Only 3,819 fans saw the solid defensive performance by the Penguins. Coach Red Sullivan was left bewildered by the paltry number of patrons in the seats:

“I can’t understand it. That was a darn good NHL hockey game.”

Stars Nip Blues

The Minnesota North Stars got a goal from Ray Cullen at 17:46 of the final period to eke out a 3-2 home-ice win over the St. Louis Blues. And to add to their misery, the Blues lost leading scorer Larry Keenan with a broken ankle.

Elmer Vasko, the hulking former Black Hawk defenceman, opened the scoring with the first period’s only goal. The Blues tied it near the eight-minute mark of the middle frame on a goal by Gerry Melnyk. But the Stars regained the lead with 1:38 left in the second on Dave Balon’s goal.

The Blues refused to surrender and Ron Atwell tied things at 2-2 early in the third. That set the stage for Cullen’s winner late in the game.

Cullen was sent in alone by Bob Woytowich, who stole the puck from Atwell at centre ice. Cullen lost control as he crossed the blue line and the puck squirted towards the St. Louis goal. Blues goalie Glenn Hall left the cage to knock the puck to safety, and he and Cullen collided as they reached the black rubber disk simultaneously. Cullen, in the act of falling, knocked the puck into the unguarded Blues goal.

The North Stars outshot the Blues 30-21. Minnesota netminder Gary Bauman made several key stops when the game was tied to enable Cullen to net the game-winner.

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North Stars goalie Gary Bauman makes one of his 19 saves last night.

North Stars coach Wren Blair was happy with the two points, but didn’t think his boys played especially well:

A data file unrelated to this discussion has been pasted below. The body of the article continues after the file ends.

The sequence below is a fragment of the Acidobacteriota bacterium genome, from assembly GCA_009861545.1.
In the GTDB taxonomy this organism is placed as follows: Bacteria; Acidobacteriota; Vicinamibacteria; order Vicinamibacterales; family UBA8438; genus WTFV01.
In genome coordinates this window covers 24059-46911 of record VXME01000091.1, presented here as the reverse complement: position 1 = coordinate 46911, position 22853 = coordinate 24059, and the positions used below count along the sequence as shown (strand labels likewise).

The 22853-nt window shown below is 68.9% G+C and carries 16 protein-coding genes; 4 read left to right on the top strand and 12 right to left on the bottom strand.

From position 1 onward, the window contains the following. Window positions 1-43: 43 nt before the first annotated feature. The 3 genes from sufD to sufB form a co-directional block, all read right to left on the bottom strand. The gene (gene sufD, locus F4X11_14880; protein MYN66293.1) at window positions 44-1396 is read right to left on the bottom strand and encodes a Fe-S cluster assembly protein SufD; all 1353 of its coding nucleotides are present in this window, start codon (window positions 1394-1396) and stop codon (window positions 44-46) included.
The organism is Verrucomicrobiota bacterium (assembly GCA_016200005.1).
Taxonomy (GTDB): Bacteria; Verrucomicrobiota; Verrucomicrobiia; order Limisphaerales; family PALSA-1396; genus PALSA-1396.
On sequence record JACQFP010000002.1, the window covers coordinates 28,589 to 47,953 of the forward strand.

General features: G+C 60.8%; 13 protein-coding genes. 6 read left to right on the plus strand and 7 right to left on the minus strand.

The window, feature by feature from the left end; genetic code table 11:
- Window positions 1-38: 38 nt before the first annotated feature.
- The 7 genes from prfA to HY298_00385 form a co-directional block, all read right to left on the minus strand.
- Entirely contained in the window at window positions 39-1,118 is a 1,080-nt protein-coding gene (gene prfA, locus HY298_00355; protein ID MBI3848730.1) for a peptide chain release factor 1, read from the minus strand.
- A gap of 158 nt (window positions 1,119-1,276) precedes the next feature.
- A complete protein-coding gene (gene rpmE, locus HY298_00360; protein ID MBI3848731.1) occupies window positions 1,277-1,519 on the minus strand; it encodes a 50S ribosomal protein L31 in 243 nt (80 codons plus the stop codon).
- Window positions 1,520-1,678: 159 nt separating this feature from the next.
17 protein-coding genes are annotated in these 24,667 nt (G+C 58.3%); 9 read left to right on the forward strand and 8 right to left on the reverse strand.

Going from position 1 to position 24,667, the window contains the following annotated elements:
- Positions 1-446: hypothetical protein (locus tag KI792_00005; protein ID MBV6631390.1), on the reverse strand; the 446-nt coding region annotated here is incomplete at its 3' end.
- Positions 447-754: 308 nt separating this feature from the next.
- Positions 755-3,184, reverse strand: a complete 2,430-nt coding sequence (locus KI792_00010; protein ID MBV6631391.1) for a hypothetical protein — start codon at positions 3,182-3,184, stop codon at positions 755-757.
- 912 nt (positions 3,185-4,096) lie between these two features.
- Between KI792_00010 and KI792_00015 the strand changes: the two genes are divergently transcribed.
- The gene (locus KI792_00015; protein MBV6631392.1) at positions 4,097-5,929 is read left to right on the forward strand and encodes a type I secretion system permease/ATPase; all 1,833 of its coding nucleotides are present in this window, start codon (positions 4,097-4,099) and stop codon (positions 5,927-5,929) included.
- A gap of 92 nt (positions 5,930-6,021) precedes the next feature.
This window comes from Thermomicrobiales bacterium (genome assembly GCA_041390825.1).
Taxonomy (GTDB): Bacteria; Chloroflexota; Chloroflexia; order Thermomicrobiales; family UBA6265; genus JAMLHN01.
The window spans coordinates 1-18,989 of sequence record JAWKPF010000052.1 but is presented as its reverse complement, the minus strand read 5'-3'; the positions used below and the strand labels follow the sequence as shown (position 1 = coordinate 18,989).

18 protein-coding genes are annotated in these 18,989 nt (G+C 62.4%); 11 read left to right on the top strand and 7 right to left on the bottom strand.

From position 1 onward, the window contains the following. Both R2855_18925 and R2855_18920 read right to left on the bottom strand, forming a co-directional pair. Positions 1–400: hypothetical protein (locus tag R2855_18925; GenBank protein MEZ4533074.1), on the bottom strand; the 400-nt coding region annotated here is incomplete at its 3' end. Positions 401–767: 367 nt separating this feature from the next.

“We didn’t play nearly as well as we did Saturday.”

The Blues lost Keenan with a suspected broken ankle in the second period. Keenan apparently fell all by himself and the ankle snapped. He said he simply stepped in a crack or rut on the ice as he was in the act of turning.

This was the same ankle that Keenan broke last season while he was with Victoria of the Western Hockey League. That injury caused him to miss most of the season.

Quick Hits

  • NHL president Clarence Campbell, commenting on the poor attendance experienced by the new expansion teams, singled out the California Seals as a particular problem area: “There is no doubt that Oakland has been a disappointment to everyone, including the promoters.”
  • Jerry Wolman and Ed Snider have officially dissolved their partnership. The split leaves Wolman as chief owner of the NFL Philadelphia Eagles, while Snider becomes the principal owner of the NHL Flyers.sniderEd
  • The Flyers announced that WCAU-radio will air 61 of the Flyers final 69 games. However, at least to start, the broadcasts will cover only the third period of each game. Stu Nahan, who does the play-by-play for the Flyers televised games, will call the radio games when not on TV duty. Another Philadelphia broadcaster, Gene Hart, will handle radio while Nahan is doing television.
  • Montreal Canadiens have sent rookie forward Danny Grant to Houston of the CPHL. The Habs still have three rookie forwards on hand – Jacques Lemaire, Mickey Redmond and Garry Monahan.
  • Red Wings star centre Norm Ullman tried his slightly separated shoulder in practice yesterday but the injury is still too painful for him to rejoin the lineup.
  • The Bruins leading scorer during preseason games was rookie Ross Lonsberry, who has not yet played this season. He will finally get into the lineup tonight against the Los Angeles Kings.
  • New York Rangers have recalled defenceman Allan Hamilton from Buffalo Bisons of the AHL.
  • Toronto prospect Andre Champagne, who has been holding out, has signed his 1967-68 contract with the Rochester Americans.